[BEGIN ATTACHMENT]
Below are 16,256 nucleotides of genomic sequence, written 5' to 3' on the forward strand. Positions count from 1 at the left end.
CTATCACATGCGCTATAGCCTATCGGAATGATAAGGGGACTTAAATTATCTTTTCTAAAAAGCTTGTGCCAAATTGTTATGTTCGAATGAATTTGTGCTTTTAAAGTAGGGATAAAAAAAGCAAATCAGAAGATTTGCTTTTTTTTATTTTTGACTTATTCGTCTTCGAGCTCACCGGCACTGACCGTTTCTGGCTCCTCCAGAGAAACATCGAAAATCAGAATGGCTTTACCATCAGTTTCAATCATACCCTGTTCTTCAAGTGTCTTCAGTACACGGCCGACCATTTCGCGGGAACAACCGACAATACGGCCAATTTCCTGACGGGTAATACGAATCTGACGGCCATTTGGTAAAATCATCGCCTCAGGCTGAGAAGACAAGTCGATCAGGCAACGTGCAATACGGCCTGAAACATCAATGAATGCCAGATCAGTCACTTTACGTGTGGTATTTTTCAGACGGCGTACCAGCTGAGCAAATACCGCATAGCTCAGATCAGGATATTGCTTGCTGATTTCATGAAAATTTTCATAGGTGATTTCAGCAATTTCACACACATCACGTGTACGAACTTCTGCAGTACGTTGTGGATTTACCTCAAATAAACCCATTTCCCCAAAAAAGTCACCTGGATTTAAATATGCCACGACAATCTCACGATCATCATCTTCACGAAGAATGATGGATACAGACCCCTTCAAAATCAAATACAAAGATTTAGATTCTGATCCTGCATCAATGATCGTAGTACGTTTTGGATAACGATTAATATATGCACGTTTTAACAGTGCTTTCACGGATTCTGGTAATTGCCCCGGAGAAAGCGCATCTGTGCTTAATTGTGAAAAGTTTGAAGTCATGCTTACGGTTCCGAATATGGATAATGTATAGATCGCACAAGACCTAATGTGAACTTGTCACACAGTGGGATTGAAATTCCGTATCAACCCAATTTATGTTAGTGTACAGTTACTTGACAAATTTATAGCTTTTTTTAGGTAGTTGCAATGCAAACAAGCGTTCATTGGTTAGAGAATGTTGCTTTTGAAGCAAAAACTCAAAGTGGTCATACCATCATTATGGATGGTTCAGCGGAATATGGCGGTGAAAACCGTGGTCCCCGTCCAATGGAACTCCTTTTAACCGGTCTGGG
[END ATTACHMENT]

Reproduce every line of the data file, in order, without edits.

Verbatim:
Below are 16,256 nucleotides of genomic sequence, written 5' to 3' on the forward strand. Positions count from 1 at the left end.
CTATCACATGCGCTATAGCCTATCGGAATGATAAGGGGACTTAAATTATCTTTTCTAAAAAGCTTGTGCCAAATTGTTATGTTCGAATGAATTTGTGCTTTTAAAGTAGGGATAAAAAAAGCAAATCAGAAGATTTGCTTTTTTTTATTTTTGACTTATTCGTCTTCGAGCTCACCGGCACTGACCGTTTCTGGCTCCTCCAGAGAAACATCGAAAATCAGAATGGCTTTACCATCAGTTTCAATCATACCCTGTTCTTCAAGTGTCTTCAGTACACGGCCGACCATTTCGCGGGAACAACCGACAATACGGCCAATTTCCTGACGGGTAATACGAATCTGACGGCCATTTGGTAAAATCATCGCCTCAGGCTGAGAAGACAAGTCGATCAGGCAACGTGCAATACGGCCTGAAACATCAATGAATGCCAGATCAGTCACTTTACGTGTGGTATTTTTCAGACGGCGTACCAGCTGAGCAAATACCGCATAGCTCAGATCAGGATATTGCTTGCTGATTTCATGAAAATTTTCATAGGTGATTTCAGCAATTTCACACACATCACGTGTACGAACTTCTGCAGTACGTTGTGGATTTACCTCAAATAAACCCATTTCCCCAAAAAAGTCACCTGGATTTAAATATGCCACGACAATCTCACGATCATCATCTTCACGAAGAATGATGGATACAGACCCCTTCAAAATCAAATACAAAGATTTAGATTCTGATCCTGCATCAATGATCGTAGTACGTTTTGGATAACGATTAATATATGCACGTTTTAACAGTGCTTTCACGGATTCTGGTAATTGCCCCGGAGAAAGCGCATCTGTGCTTAATTGTGAAAAGTTTGAAGTCATGCTTACGGTTCCGAATATGGATAATGTATAGATCGCACAAGACCTAATGTGAACTTGTCACACAGTGGGATTGAAATTCCGTATCAACCCAATTTATGTTAGTGTACAGTTACTTGACAAATTTATAGCTTTTTTTAGGTAGTTGCAATGCAAACAAGCGTTCATTGGTTAGAGAATGTTGCTTTTGAAGCAAAAACTCAAAGTGGTCATACCATCATTATGGATGGTTCAGCGGAATATGGCGGTGAAAACCGTGGTCCCCGTCCAATGGAACTCCTTTTAACCGGTCTGGG